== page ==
Earthquake papers Reducing the risk of earthquake damage in Canada: Lessons from Haiti and Chile Paul Kovacs November 2010 ICLR Research Paper Series - No. 49
In this report sponsored by Lloyd’s, the Institute for Catastrophic Loss Reduction identifies lessons for reducing the risk of earthquake damage in Canada based upon the recent tragic events in Haiti and Chile.
Some day a large earthquake will strike Vancouver, Montreal, Ottawa or another large urban centre in Canada. Such an event has the potential to cause loss of life, property damage and economic disruption unprecedented for Canada. The tragic and contrasting experiences earlier this year in Haiti and Chile show that appropriate investments in preparedness and resilience can help prevent future earthquakes from becoming disasters.
There is a solid and growing foundation of knowledge that can be applied to improve preparedness and resilience to the threat of natural hazards. The recent events in Haiti and Chile, for example, provide important lessons for Canada and other countries vulnerable to large earthquakes.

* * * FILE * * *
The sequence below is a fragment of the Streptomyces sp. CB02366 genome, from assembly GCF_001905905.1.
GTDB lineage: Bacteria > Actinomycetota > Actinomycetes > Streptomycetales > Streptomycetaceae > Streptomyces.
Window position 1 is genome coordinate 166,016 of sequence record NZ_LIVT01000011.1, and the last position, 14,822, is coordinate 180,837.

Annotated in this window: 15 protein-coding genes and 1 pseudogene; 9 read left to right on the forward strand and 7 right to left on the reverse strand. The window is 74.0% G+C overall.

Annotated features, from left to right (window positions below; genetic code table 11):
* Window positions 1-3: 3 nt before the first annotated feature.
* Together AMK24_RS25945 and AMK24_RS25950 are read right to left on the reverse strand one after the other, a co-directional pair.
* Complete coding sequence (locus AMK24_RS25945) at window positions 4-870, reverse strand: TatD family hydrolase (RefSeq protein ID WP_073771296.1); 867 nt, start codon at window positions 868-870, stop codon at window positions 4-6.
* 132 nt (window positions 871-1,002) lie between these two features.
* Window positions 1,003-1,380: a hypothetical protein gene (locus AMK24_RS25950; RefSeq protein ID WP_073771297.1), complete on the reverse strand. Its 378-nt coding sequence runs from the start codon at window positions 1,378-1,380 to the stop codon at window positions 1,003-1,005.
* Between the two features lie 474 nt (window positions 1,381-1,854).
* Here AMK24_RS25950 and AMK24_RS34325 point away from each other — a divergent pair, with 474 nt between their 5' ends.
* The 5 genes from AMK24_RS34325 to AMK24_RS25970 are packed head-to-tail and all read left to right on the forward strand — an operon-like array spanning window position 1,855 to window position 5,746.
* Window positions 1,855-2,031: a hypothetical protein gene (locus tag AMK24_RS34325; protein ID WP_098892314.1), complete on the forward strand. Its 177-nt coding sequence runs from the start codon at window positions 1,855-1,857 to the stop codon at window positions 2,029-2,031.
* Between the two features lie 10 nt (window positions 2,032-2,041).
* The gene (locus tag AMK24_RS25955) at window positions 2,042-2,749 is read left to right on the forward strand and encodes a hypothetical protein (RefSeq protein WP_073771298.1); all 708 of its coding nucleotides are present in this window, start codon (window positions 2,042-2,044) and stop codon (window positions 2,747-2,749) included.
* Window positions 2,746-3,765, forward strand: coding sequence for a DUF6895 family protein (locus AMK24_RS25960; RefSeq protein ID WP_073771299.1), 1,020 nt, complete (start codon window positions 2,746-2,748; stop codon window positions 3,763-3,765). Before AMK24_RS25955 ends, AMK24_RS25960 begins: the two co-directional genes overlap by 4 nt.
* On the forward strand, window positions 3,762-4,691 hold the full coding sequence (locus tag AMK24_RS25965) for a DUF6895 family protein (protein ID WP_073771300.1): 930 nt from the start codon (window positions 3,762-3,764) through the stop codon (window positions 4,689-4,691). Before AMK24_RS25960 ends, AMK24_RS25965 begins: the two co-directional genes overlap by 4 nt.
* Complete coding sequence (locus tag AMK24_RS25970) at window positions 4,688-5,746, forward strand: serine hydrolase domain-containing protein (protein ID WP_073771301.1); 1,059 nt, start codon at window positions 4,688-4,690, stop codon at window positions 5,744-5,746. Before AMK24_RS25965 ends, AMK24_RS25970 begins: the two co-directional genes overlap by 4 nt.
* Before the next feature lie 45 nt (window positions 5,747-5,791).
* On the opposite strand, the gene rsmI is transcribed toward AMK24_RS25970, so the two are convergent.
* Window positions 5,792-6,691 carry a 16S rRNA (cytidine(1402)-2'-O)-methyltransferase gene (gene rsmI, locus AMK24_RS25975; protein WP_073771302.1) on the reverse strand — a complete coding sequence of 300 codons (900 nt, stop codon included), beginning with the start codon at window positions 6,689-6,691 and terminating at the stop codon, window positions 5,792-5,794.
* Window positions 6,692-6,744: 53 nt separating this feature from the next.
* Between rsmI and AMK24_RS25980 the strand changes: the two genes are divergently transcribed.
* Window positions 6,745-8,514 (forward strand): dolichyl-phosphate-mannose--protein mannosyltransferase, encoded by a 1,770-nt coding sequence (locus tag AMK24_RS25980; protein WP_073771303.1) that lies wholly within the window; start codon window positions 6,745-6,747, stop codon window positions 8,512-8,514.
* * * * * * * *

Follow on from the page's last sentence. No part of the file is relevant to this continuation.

This report identifies seven lessons for Canada, and in doing so, examines the country’s state of preparedness and resilience to extreme earthquake events. There are many areas of strength in Canada’s preparedness and resilience, yet there are also several areas where improvement is needed. Of particular concern is the vulnerability of public infrastructure, some concerns about the preparedness of the federal government, and the need to retrofit older homes and buildings.
In addition, there is scope to improve the dialogue between stakeholders, including public officials, business leaders and the research community. The report also highlights the important role that insurance will play to support the recovery following an earthquake and the essential contribution of research to provide a science-based foundation for action.
We hope this report will foster increased awareness about the potential impact of a major earthquake in Canada, and lead to opportunities to prevent or mitigate the risk of loss. This report seeks to strengthen the willingness to invest further in resilient buildings, infrastructure and preparedness. The best time to act is now, before a large earthquake strikes.